Accepting Pain and Injury as a Career “Norm” within the Context of a Masculinised Australian Football Subculture

Research output: Chapter in Book/Report/Conference proceedingChapterpeer-review

Abstract

Hegemonic masculinity is defined as “the configuration of gender practice which
embodies the currently accepted answer to the problem of the legitimacy of patriarchy which guarantees (or is taken to guarantee) the dominant position of men and the subordination of women” (Connell 1995, 77). Previous notions of masculinity have been associated with the “male role” and have included strong links between business, sport, and the media (Connell 2003). Masculinity is impacted on by social and economic conditions, as well as by the altering position of women in society and, as such, is constructed and reconstructed by these definitions and men’s responses to them (Kimmel 1987). Different cultures, as well as different time periods, see masculinities constructed in many ways, and there is, therefore, not one masculinity, but rather multiple masculinities. In addition, more than one masculinity can be identified in the same culture (Connell 1998, 2000, 2010).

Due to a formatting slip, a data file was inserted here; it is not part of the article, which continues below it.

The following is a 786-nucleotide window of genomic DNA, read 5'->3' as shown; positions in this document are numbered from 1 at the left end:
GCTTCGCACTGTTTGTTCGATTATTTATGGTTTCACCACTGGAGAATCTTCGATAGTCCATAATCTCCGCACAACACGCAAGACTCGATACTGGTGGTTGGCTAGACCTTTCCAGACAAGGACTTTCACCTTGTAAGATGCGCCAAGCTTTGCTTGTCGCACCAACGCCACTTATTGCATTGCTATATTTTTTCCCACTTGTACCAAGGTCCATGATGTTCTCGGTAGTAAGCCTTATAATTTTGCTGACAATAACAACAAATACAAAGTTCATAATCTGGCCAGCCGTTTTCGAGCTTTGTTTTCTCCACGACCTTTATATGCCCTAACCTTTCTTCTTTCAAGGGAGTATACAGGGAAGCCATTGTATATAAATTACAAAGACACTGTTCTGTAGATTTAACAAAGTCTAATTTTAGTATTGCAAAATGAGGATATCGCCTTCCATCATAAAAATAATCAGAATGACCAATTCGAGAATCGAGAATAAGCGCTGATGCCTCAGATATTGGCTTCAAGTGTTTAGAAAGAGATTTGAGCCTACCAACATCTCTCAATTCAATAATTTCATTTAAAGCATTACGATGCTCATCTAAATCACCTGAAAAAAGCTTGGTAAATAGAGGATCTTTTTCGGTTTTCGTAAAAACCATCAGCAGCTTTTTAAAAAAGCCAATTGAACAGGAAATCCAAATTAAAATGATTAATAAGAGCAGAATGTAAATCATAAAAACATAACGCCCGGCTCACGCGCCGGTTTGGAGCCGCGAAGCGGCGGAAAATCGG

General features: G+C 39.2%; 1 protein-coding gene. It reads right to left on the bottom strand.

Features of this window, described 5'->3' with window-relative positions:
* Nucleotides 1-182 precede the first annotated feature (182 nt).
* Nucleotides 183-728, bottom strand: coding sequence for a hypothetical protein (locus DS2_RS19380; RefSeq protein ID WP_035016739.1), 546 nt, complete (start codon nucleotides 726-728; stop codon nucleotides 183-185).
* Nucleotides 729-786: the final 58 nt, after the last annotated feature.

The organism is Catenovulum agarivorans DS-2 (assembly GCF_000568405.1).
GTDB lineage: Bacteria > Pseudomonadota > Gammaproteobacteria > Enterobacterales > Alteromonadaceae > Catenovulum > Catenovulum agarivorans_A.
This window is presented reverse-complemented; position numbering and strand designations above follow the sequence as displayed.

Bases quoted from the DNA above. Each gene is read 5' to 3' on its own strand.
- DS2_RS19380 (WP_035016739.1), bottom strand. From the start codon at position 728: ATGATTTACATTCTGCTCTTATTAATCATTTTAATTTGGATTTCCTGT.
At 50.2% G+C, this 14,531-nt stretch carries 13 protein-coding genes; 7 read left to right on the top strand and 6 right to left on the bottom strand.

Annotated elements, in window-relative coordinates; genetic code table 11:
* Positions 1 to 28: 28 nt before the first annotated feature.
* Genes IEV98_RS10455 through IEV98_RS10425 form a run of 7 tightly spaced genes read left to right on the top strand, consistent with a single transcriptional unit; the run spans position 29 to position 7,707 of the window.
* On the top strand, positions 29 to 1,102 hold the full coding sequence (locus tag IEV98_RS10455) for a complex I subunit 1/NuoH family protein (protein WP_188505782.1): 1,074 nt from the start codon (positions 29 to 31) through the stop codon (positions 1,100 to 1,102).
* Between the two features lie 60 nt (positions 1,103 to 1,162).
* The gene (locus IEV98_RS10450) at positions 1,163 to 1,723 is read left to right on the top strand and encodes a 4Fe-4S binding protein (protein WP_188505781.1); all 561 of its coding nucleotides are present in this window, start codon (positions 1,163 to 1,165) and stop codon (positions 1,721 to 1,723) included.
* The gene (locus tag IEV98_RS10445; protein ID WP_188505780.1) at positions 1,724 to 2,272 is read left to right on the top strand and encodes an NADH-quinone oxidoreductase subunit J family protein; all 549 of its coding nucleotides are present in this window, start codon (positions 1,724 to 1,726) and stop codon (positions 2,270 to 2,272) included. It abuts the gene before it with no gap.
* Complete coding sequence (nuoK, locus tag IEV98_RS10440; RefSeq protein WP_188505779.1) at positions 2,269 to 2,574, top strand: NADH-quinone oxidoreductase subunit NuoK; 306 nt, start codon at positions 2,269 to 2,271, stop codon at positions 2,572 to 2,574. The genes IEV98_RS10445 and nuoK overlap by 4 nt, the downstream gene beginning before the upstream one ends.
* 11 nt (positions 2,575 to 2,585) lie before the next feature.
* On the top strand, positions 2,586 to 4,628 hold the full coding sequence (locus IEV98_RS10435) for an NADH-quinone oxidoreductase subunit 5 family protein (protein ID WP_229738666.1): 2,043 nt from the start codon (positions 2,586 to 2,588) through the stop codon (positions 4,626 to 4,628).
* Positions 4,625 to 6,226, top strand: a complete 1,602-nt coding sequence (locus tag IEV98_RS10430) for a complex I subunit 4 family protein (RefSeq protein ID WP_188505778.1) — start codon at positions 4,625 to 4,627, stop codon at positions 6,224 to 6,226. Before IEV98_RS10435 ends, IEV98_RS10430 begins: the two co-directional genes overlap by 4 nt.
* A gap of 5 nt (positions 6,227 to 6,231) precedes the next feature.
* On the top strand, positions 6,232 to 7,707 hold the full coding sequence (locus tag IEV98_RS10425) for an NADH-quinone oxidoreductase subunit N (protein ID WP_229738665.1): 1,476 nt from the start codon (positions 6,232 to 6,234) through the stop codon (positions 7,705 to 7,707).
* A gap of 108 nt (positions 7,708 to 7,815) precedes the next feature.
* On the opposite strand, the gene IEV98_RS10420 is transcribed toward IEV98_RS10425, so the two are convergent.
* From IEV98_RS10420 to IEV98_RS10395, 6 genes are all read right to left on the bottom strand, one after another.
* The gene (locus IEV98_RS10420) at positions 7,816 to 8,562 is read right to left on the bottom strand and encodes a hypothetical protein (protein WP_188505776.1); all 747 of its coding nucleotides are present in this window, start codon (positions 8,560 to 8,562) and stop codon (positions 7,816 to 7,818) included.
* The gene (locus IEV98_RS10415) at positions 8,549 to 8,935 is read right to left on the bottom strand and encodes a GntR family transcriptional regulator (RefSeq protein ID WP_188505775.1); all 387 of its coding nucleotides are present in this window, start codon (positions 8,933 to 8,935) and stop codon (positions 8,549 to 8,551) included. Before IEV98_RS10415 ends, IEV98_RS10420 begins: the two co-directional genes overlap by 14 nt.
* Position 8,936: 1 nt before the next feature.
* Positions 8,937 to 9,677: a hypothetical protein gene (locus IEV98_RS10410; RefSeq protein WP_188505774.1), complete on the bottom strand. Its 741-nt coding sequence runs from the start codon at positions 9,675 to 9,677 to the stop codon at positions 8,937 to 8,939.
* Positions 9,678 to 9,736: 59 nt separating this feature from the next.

Original languageEnglish
Title of host publicationCritical Perspectives on Gender and Sport
EditorsCurtis Fogel
PublisherCommon Ground
Chapter14
Pages195-211
Number of pages17
ISBN (Electronic)9781612299969
ISBN (Print)9781612299952, 9781612299945
DOIs
Publication statusPublished - 2018

Publication series

NameCommon Ground Research Networks: Sport & Society

Keywords

  • gender and sport
  • sport participation
  • sports media
  • gender identity
  • masculinity
  • gender equity

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